So the decline in fertility among those who lean left has already had profound and demonstrable effects on the United States.

When I bring up Mr. Eastland’s findings with my more liberal friends, I find them to be quite frustrated by it, and with no coherent response except to say the world will be a terrible place and my “descendants will be flipping burgers at McDonald’s”. Which is really not a bad thing, since it implies that: There will still be meat and we’ll be allowed to eat it; there will be money to buy it; there will still be big businesses and people to work at them. In other words, not really what the left has planned for us.

As you say, the future belongs to those who show up.


For the Jewish people, our future has always been our children.  That hasn’t changed.


  1. What people will tell you is that, first of all, they want to wait to have children until they are "really ready" or, as one successful professional told me, "I wanted to wait until when presented with the choice between staying home with a baby and going out to dinner with my husband, I'd choose staying at home with the baby and NOT be resentful." It sounds very mature and beautiful, but it implies that such a state will magically descend upon a person (usually at some point in their thirties) with no effort on his/her part.
    Funnily, nobody puts off careers like medical school (which puts the lives of others in your hands) and the like until they feel more mature and would rather tend a patient than go out to dinner.
    Simply put, children demand a tremendous amount from their parents and many feel they just aren't up to it. They cover it up with all sorts of beautiful platitudes of doing it for the child's sake, but in reality, they just don't want to give up relative control of their lives by having a child before thirty and even then only limiting it to two.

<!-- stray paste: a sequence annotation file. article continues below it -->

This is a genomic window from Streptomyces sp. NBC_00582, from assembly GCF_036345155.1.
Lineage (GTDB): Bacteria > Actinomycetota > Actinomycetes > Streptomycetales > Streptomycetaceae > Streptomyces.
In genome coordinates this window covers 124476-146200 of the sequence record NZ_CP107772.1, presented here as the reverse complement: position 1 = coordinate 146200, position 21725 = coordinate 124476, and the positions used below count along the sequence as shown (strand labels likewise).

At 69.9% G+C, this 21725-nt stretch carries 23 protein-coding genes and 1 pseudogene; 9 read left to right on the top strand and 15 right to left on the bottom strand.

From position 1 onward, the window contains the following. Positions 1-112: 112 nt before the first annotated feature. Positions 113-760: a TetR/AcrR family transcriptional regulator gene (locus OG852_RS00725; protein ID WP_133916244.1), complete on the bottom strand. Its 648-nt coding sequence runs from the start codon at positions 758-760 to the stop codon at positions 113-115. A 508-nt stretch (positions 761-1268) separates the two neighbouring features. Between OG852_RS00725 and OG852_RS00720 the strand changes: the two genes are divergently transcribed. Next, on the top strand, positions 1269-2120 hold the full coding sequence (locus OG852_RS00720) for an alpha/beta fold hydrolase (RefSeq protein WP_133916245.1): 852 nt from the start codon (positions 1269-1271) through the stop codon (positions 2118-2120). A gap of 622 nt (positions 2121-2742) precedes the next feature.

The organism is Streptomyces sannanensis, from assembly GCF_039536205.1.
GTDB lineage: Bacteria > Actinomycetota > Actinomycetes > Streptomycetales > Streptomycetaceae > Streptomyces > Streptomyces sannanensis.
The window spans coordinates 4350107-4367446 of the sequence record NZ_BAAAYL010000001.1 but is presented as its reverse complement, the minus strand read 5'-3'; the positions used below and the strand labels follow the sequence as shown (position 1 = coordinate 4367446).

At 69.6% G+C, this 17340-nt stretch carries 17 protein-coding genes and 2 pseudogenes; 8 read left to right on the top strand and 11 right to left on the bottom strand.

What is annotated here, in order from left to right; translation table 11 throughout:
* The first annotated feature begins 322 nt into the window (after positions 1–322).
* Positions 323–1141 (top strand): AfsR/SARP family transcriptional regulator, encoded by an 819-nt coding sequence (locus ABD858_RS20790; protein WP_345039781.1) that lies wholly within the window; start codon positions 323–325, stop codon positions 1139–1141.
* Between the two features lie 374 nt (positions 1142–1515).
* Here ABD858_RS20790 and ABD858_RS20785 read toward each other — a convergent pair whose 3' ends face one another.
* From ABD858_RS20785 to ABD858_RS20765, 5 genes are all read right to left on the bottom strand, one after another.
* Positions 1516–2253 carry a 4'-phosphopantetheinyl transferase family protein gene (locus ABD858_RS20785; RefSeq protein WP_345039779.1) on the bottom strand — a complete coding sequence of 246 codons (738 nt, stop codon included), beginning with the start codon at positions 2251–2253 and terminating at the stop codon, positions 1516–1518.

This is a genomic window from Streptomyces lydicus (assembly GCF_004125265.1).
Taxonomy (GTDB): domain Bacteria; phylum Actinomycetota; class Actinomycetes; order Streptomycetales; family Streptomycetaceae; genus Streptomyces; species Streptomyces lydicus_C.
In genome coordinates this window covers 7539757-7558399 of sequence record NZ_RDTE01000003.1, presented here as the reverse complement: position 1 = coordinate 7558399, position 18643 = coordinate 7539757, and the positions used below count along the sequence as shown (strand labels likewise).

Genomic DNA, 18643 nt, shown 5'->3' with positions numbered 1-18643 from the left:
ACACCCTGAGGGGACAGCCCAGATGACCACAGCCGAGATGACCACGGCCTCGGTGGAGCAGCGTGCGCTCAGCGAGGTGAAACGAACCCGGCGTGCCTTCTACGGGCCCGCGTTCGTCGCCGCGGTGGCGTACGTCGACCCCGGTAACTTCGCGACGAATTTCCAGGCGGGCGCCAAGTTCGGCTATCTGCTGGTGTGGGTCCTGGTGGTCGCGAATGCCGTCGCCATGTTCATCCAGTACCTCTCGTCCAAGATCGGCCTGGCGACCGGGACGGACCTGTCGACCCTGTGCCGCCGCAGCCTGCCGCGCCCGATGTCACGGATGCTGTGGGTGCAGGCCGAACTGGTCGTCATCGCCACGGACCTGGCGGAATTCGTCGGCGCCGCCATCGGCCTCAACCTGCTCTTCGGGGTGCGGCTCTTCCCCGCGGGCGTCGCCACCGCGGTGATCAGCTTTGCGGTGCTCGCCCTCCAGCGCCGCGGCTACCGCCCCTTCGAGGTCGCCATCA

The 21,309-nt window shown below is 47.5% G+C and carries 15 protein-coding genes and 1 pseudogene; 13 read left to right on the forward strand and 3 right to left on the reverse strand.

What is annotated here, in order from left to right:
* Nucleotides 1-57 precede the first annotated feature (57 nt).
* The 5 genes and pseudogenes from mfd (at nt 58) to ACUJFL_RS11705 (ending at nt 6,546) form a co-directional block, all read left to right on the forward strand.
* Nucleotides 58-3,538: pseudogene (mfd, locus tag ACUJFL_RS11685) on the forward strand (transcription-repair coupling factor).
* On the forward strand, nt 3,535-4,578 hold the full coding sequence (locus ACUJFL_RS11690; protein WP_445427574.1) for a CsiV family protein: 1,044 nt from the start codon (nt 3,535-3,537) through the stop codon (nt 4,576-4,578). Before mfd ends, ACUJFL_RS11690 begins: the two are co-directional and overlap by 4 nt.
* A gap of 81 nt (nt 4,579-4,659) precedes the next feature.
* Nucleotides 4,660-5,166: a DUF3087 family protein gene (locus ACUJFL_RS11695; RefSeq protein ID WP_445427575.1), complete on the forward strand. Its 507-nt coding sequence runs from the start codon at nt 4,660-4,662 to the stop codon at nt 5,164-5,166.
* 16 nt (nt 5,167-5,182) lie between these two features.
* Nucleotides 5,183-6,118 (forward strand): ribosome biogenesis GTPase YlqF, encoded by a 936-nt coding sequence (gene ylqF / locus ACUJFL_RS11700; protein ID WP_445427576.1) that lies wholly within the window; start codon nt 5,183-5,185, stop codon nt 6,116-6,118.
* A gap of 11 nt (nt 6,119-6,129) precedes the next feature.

I started having children in my early 20s (obnoxiously young by the standards of the society from which I came) and despite the very normal frustrations, discomforts, and craziness that came along with having my first child, all I could think was, "If I'd only known how great this could be, I'd have gotten married and had children much earlier!"
    I have tremendous gratitude to Hashem that He brought me into a society in which such an attitude could be cultivated, and that I was able to have children earlier -- and more of them!
    I think that with raising children, you ultimately get a lot more than you give, despite all the demands and sacrifices on your part, and the secular world does not want to acknowledge that.

  2. Akiva, I think you are wrong about the fertility demographics of the non-religious Israelis and the actual statistics show that the average numbers are closer to three kids.

    This clip from Elizabeth Warren is incredible. The Coming Collapse of the Middle Class: It's an hour long, so even if you don't have time for the whole lecture, put it in the background while your doing something else.

    She talks, four years ago, about how the woman joining the workforce and the two income family is causing the current economic problems.